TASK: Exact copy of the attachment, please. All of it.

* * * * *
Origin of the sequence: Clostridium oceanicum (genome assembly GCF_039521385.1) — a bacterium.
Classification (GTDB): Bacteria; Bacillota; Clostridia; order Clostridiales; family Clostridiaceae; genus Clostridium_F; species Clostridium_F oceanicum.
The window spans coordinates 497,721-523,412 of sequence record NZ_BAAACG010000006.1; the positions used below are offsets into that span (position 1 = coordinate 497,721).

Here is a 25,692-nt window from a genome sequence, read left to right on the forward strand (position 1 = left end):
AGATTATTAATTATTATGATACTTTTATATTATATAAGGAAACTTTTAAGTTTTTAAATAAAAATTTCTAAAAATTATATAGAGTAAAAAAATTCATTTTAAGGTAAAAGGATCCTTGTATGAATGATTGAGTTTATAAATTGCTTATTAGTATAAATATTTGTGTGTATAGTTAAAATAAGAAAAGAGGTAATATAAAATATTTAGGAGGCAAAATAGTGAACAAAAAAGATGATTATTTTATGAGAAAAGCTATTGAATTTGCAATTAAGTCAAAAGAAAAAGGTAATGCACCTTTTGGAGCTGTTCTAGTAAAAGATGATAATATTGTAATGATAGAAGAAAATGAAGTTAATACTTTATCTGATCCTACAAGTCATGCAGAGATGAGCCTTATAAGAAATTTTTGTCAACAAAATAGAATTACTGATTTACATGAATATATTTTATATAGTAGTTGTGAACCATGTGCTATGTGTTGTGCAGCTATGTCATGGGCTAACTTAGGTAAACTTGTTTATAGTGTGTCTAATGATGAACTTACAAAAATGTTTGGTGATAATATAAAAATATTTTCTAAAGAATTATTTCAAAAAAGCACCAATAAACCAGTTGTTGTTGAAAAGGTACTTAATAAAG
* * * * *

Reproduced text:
Origin of the sequence: Clostridium oceanicum (genome assembly GCF_039521385.1) — a bacterium.
Classification (GTDB): Bacteria; Bacillota; Clostridia; order Clostridiales; family Clostridiaceae; genus Clostridium_F; species Clostridium_F oceanicum.
The window spans coordinates 497,721-523,412 of sequence record NZ_BAAACG010000006.1; the positions used below are offsets into that span (position 1 = coordinate 497,721).

Here is a 25,692-nt window from a genome sequence, read left to right on the forward strand (position 1 = left end):
AGATTATTAATTATTATGATACTTTTATATTATATAAGGAAACTTTTAAGTTTTTAAATAAAAATTTCTAAAAATTATATAGAGTAAAAAAATTCATTTTAAGGTAAAAGGATCCTTGTATGAATGATTGAGTTTATAAATTGCTTATTAGTATAAATATTTGTGTGTATAGTTAAAATAAGAAAAGAGGTAATATAAAATATTTAGGAGGCAAAATAGTGAACAAAAAAGATGATTATTTTATGAGAAAAGCTATTGAATTTGCAATTAAGTCAAAAGAAAAAGGTAATGCACCTTTTGGAGCTGTTCTAGTAAAAGATGATAATATTGTAATGATAGAAGAAAATGAAGTTAATACTTTATCTGATCCTACAAGTCATGCAGAGATGAGCCTTATAAGAAATTTTTGTCAACAAAATAGAATTACTGATTTACATGAATATATTTTATATAGTAGTTGTGAACCATGTGCTATGTGTTGTGCAGCTATGTCATGGGCTAACTTAGGTAAACTTGTTTATAGTGTGTCTAATGATGAACTTACAAAAATGTTTGGTGATAATATAAAAATATTTTCTAAAGAATTATTTCAAAAAAGCACCAATAAACCAGTTGTTGTTGAAAAGGTACTTAATAAAG